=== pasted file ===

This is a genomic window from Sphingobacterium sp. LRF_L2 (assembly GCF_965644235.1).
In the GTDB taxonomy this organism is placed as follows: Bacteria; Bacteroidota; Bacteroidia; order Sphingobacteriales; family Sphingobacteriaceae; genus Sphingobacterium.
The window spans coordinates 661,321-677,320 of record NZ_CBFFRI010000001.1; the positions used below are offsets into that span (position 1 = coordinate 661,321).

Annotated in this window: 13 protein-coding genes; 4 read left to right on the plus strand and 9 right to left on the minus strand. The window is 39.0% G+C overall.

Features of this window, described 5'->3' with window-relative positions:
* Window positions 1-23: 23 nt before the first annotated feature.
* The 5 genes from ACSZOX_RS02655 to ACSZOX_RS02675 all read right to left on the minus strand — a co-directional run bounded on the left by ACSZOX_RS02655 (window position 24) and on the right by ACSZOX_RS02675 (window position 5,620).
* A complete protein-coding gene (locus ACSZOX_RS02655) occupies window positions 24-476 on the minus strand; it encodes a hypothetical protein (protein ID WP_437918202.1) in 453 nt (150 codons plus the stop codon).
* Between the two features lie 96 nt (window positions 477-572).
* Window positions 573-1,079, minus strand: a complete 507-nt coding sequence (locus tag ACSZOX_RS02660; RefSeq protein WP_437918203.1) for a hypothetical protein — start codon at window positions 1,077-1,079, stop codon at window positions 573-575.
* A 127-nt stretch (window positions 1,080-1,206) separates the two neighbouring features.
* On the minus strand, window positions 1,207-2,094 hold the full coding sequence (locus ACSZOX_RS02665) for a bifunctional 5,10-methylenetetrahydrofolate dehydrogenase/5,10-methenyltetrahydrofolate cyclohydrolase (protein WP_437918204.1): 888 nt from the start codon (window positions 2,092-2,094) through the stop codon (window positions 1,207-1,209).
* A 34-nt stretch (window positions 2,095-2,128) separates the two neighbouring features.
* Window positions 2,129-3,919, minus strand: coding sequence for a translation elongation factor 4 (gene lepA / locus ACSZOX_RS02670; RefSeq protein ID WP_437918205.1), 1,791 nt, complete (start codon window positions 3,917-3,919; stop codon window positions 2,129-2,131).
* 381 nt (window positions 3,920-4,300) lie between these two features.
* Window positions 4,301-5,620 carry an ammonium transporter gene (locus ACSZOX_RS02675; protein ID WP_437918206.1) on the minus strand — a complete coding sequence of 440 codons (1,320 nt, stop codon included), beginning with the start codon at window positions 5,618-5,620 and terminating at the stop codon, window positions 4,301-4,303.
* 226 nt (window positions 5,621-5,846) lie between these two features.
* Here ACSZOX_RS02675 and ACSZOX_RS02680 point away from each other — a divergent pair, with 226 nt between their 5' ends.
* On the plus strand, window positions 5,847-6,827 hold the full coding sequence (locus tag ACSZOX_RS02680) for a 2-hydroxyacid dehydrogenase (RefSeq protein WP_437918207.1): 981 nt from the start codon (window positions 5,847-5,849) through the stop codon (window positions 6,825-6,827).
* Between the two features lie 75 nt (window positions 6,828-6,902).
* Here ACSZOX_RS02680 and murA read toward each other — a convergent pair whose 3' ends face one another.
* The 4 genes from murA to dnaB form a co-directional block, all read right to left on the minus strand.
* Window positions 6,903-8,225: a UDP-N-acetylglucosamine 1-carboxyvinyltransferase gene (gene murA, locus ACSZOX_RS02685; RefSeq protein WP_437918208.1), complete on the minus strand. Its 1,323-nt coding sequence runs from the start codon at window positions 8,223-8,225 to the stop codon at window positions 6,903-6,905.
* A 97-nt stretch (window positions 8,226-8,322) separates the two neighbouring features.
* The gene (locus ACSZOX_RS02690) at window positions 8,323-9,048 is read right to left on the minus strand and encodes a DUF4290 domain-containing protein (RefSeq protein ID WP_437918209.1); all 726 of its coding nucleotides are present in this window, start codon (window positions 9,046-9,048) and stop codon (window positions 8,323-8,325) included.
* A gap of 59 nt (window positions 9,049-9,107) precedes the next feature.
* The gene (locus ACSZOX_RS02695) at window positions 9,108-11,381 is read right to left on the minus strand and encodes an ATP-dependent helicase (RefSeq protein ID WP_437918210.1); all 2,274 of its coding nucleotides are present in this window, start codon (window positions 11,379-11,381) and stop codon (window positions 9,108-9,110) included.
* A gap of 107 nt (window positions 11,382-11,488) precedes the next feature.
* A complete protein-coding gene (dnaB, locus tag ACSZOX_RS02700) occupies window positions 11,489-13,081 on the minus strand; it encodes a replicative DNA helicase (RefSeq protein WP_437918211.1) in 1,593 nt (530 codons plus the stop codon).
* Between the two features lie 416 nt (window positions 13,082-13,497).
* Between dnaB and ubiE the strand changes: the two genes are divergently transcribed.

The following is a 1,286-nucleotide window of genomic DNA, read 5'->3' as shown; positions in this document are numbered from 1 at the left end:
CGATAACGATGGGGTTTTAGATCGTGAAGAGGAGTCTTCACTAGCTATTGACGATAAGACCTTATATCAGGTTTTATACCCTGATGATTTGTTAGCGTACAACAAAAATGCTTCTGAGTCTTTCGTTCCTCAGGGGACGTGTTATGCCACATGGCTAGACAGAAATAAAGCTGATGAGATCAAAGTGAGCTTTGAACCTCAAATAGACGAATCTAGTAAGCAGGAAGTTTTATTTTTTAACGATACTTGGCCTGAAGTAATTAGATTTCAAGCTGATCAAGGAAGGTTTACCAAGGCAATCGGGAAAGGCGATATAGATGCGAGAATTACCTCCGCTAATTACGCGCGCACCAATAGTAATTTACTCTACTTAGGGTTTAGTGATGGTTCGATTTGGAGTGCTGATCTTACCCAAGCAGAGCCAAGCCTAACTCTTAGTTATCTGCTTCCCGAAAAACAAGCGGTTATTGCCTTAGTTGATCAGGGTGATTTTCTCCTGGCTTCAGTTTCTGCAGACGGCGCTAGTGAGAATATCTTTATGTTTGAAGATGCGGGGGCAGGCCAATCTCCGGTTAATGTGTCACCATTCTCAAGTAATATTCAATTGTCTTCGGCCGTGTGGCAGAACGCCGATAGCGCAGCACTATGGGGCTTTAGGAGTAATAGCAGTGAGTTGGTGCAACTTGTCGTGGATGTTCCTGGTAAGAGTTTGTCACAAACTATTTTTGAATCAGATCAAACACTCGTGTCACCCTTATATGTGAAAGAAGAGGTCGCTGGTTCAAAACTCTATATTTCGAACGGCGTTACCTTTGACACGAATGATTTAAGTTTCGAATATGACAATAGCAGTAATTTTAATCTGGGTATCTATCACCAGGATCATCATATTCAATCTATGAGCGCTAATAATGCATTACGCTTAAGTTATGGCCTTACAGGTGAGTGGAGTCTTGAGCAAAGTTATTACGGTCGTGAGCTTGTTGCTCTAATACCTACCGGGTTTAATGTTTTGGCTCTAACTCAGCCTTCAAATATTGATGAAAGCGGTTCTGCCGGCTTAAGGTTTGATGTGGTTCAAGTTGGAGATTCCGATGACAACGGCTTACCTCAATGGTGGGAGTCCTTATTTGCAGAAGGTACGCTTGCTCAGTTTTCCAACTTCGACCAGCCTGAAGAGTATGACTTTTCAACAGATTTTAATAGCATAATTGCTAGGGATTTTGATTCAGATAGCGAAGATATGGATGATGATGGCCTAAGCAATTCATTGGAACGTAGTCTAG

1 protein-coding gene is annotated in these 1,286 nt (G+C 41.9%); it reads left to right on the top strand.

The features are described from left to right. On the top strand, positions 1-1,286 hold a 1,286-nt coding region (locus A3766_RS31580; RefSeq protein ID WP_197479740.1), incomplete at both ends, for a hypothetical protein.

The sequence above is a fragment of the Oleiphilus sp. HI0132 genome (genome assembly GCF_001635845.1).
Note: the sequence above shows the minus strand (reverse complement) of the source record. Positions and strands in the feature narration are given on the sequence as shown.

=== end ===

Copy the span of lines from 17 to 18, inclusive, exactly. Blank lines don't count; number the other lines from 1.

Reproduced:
* 226 nt (window positions 5,621-5,846) lie between these two features.
* Here ACSZOX_RS02675 and ACSZOX_RS02680 point away from each other — a divergent pair, with 226 nt between their 5' ends.